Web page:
The spectral subtraction algorithm [14] was implemented separately from the beamformers. Only the outputs of the beamformers were passed to the spectral subtraction algorithm. In the spectral subtraction algorithm, we obtained the frequency-domain signals using the STFT of 256 points with pre-emphasis and a Hanning window of 16 ms long and 75 % overlap. The reverberation time used in the algorithm was estimated from the beamformer output by the ML method [35]. Noting that this estimator takes the advantage of a long input signal, we repeatedly refined the reverberation time estimation by using the up-to-date output signals of the beamformers for each utterance.

6.2.4 DNN-based speech coefficient mapping

The DNN-based speech coefficients mapping is applied to both log-magnitude spectrogram enhancement for speech enhancement task, and also MFCC enhancement for ASR task. For speech enhancement, the speech signal is transformed into frequency domain using a 25-ms Hamming window and 10-ms frame shifts. The logarithm of the magnitude spectrum has a dimensionality of 257 and is used as the input features of the DNN, and each input is a concatenation of multiple frames. The enhanced log-magnitude spectrum produced by the DNN is combined with the original distorted phase spectrum to re-synthesize the enhanced speech signal.

For ASR, a concatenation of the MFCC feature vectors is used as the DNN input. Each MFCC feature vector has 39 dimensions, including the first 13 cepstral coefficents (c0–c12) and their first and second derivatives. The MFCC features are normalized by utterance-based CMVN and then enhanced by DNN-based speech coefficient mapping. The DNN takes 15 frames of MFCC as input, hence the input layer dimension is 15×39=585. We empirically choose to use three hidden layers with 2048 hidden nodes in each layer. The output layer is 39-dimensional, including both the static and dynamic features. The feature compensation DNN is pretrained using RBM training and refined using the MSE criterion. The enhanced MFCC features are used for both ASR training and testing.

When there are multiple input channels, DS or MVDR beamformers are applied to produce the enhanced single-channel speech signal first, and then DNN-based speech coefficient mappings are applied on the single-channel signal.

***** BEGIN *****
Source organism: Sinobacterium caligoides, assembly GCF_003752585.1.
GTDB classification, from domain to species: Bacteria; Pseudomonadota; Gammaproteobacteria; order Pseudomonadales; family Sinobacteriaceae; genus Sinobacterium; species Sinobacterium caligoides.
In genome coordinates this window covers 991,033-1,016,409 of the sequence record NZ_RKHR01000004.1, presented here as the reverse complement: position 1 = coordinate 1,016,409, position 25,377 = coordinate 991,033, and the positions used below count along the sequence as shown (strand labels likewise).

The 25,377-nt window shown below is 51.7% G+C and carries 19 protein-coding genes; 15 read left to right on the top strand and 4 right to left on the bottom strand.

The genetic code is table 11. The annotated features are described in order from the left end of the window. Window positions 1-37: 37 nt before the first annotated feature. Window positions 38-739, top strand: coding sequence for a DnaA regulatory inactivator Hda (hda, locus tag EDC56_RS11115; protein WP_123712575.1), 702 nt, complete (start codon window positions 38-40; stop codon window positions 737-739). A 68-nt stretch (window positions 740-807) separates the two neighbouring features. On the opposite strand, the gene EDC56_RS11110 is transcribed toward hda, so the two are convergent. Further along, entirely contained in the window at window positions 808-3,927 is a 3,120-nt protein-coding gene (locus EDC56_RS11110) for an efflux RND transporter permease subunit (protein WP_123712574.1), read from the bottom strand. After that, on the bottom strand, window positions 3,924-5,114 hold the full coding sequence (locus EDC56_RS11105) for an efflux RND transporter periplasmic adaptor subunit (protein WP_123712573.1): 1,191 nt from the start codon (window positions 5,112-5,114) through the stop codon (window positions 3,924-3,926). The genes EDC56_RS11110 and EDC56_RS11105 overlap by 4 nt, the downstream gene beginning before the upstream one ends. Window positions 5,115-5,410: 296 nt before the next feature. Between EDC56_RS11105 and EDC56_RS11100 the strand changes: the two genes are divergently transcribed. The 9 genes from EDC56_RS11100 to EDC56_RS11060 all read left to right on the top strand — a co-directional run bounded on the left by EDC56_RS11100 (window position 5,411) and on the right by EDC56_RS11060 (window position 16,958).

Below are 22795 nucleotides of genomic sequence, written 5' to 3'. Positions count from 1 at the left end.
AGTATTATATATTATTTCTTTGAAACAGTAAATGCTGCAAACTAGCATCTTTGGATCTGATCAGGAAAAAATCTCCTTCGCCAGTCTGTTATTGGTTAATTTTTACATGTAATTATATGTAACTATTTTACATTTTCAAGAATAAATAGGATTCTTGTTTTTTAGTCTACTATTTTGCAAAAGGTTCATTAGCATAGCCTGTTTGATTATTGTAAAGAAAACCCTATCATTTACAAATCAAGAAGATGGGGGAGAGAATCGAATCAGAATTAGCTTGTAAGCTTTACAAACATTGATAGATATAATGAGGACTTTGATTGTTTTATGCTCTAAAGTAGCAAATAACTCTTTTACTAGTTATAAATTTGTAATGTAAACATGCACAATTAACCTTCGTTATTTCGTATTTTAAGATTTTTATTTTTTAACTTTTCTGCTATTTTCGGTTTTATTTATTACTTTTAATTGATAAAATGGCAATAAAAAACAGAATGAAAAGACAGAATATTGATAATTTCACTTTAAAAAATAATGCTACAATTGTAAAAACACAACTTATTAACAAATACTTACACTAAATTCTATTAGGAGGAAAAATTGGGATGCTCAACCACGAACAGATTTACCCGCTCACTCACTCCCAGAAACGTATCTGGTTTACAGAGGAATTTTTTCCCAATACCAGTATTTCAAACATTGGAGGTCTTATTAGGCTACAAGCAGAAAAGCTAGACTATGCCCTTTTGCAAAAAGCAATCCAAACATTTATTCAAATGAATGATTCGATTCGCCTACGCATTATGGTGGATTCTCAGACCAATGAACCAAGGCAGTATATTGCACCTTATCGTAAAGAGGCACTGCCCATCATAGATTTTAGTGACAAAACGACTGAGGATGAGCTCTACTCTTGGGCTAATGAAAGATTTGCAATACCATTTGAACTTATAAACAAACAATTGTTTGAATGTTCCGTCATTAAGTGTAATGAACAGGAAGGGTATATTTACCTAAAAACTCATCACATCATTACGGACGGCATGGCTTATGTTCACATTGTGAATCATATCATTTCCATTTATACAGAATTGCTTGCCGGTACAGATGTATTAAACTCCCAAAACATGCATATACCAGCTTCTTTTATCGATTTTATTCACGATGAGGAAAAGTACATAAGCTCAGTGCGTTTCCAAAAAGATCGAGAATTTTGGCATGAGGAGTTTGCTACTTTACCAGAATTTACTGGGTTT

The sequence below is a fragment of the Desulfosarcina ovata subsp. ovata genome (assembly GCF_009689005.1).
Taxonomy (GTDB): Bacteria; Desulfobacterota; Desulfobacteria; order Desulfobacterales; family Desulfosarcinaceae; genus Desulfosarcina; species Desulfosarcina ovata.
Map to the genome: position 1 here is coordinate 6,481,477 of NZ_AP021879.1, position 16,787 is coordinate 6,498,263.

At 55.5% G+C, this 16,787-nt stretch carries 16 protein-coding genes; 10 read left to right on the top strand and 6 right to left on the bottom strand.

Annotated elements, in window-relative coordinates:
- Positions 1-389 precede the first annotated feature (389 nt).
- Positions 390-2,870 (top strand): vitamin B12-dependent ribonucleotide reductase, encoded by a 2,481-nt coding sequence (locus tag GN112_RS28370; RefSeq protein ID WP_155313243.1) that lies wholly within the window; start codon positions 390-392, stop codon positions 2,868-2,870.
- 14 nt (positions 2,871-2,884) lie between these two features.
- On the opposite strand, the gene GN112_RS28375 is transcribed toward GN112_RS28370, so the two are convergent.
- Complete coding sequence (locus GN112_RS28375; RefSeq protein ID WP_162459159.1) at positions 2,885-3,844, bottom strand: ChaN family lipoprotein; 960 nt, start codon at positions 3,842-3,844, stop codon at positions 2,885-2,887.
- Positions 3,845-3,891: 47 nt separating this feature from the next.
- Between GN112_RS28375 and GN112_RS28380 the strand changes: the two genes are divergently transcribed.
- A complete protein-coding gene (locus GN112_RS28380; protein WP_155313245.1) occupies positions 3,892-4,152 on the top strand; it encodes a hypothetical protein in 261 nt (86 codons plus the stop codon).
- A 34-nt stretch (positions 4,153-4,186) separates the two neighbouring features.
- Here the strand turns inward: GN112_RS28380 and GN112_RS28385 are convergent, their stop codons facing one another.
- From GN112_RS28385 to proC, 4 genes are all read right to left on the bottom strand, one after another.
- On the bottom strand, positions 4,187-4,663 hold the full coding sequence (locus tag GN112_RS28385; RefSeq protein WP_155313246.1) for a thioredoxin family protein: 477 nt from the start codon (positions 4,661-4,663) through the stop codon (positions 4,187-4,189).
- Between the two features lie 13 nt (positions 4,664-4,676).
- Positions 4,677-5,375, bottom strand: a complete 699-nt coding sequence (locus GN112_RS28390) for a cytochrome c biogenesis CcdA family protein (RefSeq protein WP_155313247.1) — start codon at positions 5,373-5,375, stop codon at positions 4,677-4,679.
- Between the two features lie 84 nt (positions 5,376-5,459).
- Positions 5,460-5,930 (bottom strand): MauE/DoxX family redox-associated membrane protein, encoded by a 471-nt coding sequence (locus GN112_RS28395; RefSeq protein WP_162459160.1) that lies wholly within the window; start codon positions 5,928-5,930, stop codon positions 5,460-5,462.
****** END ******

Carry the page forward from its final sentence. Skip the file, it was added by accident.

6.2.5 Cross transform feature adaptation

The cross transform uses a context size of frames (i.e., L=16) to capture long-term temporal information to effectively suppress reverberation. The clean reference GMM model is trained from the clean-condition training data with about 4400 Gaussian components. The hyper-parameters β and λ are set to 1 and 0.9, respectively.

6.3 Speech enhancement

We evaluate the DNN approach for speech enhancement and compare it to the approach of DS beamformer plus spectral subtraction (SS). We report the objective measures in this section.

6.3.1 Effect of input context size and hidden layer size

Table 1 shows the performance of speech enhancement obtained by three DNNs of different input context sizes and hidden layer sizes. A single microphone input is used and the performance of SS is also shown for comparison. By comparing DNN1 and DNN2, it is observed that using longer input context and larger hidden layer size improves the performance metrics in most cases except for SRMR of real test data. The poorer results on real rooms may be because that the DNNs are trained from simulated room data and hence do not generalise well on real room due to mismatch in distortion characteristics. From DNN2 to DNN3, the network input is further increased from 15 to 19 frames. However, the results of DNN3 is similar to or even slightly worse than that of DNN2. This may suggest that 15 frames are enough for speech dereverberation, or the DNN3 model is overfitted to the training data as it contains more parameters. Therefore, we decided to use 15 frames as the input context size and three hidden layers, each with 3072 sigmoid nodes, for the following experiments.

Table 1 Performance of speech enhancement methods using single-channel input on simulated and real room recordings. The results are averaged over near and far test cases

6.3.2 Effect of beamforming

The performance comparisons between MVDR and DS beamforming are shown in the first two rows of Table 2. It is observed that DS produces better results than MVDR except for SRMR. This could be because DS produces less distortions than MVDR in reverberant environments. It is also observed that when SS is applied after DS, significantly better results are obtained than DS alone except for LLR.

Table 2 Performance of speech enhancement methods using eight channel inputs on simulated and real room recordings. The results are averaged over near and far test cases

Both MVDR and DS beamforing are used as the preprocessing unit of the DNN-based speech enhancement (DNN4). It is observed that DS+DNN4 generally produces better results than MVDR+DNN4. This shows that the DNN-based speech enhancement should work with a beamformer with low distortions. Therefore, we will use DS as the preprocessor for DNN-based speech enhancement in the following experiments.